No Room At The Inn By David Chapman Analysis

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Within the articles written by Ivan Illich “Energy and Equity”, Robert Chapman’s “No Room at the Inn”, and Alf Hornborg “Fossil Fuel Interlude”, each take on the topic of how society’s utilization of energy and/or technology could shape a society’s equity and environment. Illich claimed the more energy a society used, the more it would infringe on their own rights and freedoms, ultimately their equity. Chapman goes into depth on human population and the consequences it’s growth can have on society itself and the environment. With Hornborg lastly affirming how the problems mostly seen today—degradation, starvation, injustice, financial ruin—all can be sourced from a single problem, the disparity between social systems and thermodynamics. The …show more content…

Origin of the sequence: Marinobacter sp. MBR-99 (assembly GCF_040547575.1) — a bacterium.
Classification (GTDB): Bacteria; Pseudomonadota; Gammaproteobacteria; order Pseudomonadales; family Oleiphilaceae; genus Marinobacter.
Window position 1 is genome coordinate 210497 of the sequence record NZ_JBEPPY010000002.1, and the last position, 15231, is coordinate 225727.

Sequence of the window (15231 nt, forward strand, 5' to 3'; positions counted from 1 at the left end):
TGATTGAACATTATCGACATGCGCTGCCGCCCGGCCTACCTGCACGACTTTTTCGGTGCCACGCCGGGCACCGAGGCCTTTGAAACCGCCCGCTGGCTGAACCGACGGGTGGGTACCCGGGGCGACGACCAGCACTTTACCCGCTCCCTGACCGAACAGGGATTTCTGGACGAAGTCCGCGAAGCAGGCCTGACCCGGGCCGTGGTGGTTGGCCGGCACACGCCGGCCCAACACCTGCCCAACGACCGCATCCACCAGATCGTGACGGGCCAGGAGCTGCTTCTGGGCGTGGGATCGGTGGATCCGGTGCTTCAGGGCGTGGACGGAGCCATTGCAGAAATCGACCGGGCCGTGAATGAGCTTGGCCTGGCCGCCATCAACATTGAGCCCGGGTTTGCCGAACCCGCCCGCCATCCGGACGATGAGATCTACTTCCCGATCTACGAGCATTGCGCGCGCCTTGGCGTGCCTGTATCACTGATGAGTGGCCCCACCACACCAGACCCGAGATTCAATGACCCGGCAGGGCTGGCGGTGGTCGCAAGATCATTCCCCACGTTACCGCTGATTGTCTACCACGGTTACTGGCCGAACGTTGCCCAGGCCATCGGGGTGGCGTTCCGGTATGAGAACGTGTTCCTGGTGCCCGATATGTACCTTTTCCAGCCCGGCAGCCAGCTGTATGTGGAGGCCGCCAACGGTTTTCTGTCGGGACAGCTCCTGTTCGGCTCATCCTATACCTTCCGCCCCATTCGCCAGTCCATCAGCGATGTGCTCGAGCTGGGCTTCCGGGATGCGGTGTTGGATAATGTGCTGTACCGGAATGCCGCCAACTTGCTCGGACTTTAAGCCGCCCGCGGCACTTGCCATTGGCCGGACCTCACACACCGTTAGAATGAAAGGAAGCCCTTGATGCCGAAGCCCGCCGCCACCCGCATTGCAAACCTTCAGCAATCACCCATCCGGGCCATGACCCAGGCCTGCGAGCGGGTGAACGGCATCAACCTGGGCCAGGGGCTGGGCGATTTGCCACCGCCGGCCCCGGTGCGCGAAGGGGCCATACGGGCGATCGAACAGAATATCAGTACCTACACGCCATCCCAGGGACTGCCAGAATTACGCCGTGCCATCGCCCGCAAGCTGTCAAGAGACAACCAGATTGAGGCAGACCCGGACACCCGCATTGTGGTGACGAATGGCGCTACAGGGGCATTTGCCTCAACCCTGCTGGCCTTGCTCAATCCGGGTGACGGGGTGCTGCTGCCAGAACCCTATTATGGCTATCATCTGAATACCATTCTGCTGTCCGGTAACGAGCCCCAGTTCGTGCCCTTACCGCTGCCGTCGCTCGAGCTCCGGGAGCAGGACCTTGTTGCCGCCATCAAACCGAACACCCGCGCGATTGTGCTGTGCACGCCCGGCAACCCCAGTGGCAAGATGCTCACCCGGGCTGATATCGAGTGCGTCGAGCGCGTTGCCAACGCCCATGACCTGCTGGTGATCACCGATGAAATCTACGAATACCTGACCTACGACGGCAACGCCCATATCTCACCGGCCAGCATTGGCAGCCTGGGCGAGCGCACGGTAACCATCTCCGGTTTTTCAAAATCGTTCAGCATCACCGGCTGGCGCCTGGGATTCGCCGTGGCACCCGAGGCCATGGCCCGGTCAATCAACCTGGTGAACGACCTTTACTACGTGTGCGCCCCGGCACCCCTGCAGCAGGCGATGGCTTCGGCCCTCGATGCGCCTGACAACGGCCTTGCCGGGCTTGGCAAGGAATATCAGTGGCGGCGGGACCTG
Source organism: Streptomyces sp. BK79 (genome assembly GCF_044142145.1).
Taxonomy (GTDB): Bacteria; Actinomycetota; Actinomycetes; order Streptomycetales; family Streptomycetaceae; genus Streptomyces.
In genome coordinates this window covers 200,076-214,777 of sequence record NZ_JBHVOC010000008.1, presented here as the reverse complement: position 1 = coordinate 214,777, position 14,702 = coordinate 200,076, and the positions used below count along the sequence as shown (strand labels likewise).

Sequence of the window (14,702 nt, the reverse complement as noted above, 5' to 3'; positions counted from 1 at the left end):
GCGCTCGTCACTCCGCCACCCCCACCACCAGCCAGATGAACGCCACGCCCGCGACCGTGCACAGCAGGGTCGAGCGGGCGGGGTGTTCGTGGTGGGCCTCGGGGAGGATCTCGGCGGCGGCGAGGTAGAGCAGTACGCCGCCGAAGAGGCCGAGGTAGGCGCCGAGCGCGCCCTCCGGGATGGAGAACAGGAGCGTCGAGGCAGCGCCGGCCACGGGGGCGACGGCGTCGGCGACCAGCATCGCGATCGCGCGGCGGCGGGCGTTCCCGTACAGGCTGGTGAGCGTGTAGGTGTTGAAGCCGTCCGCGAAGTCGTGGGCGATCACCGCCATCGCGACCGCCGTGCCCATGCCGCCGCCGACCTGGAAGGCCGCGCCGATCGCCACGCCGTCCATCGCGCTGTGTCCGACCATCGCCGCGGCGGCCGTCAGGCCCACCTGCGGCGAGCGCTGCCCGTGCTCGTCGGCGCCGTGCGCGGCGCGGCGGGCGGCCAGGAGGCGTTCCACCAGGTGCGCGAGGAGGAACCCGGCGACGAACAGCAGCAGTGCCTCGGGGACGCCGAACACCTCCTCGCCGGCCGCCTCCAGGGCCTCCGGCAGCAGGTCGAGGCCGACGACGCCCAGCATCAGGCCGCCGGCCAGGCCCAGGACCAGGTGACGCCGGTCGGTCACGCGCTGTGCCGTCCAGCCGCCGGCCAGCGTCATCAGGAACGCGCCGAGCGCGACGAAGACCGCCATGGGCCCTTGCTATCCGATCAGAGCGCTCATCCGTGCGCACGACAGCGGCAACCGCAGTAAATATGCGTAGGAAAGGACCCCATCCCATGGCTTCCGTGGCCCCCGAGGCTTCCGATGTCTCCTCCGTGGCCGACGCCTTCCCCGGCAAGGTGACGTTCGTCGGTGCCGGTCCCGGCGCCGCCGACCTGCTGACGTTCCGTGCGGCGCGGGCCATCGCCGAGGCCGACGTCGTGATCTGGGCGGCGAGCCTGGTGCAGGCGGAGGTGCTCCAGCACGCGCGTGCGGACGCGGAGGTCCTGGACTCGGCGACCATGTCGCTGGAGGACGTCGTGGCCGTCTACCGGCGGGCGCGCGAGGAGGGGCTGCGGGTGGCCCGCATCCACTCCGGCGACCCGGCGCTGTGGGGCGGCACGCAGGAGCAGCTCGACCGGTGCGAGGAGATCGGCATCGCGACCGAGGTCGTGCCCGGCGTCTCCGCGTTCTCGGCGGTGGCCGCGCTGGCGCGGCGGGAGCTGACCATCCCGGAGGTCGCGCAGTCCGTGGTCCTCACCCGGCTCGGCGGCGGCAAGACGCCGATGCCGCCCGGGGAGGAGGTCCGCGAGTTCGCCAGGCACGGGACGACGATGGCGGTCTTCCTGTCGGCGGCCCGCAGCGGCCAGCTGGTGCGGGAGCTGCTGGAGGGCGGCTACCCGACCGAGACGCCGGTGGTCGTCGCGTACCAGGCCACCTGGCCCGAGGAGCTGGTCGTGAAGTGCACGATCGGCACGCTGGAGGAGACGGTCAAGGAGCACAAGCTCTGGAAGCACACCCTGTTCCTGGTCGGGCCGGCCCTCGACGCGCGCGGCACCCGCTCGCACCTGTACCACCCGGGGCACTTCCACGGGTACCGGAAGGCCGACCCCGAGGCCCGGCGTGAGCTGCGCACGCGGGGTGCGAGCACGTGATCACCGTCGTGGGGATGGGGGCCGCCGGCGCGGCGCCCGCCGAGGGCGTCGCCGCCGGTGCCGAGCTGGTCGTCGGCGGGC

Illich makes it a point that high-energy consumption could influence equity, and negatively at that. By degrading an individual’s freedoms, giving those of a higher class more power, and those who aren’t of that caliber not the same privileges. What this would entail would be a greater instance of inequality, thus creating a unevenly distributed equity. He states this specifically as, “A low-energy policy allows for a wide choice of life-styles and cultures. If, on the other hand, a society opts for high energy consumption, its social relations must be dictated by technocracy and will be equally degrading whether labeled capitalist or socialist.” Even though those of a higher status may be better off, it just goes to show that all of the individual’s living in that particular society would still be governed under the same technocracy at the end of the day. Chapman emphasizes this as well in his work, specifically through human population. He stresses what Illich said in his article about high-energy consumption. Chapman explains this in his article how society’s thinking on how continual growth can be fixed by the creation of technological advancements which would, in turn, be able to take care of and satisfy society’s growing needs. The idea of humanity’s frequent use and depletion of resources will simply be replenished by new technologies developed would have its drawbacks, negatively impacting equity. In Chapman’s own words he affirms this with, “Part of the problem is we have been bewitched by an economic system whose mandate is to satisfy unlimited growth through the creation of preferences for every individual possessing the necessary entitlements; and whose promise is a limitless substitution of resources through technological

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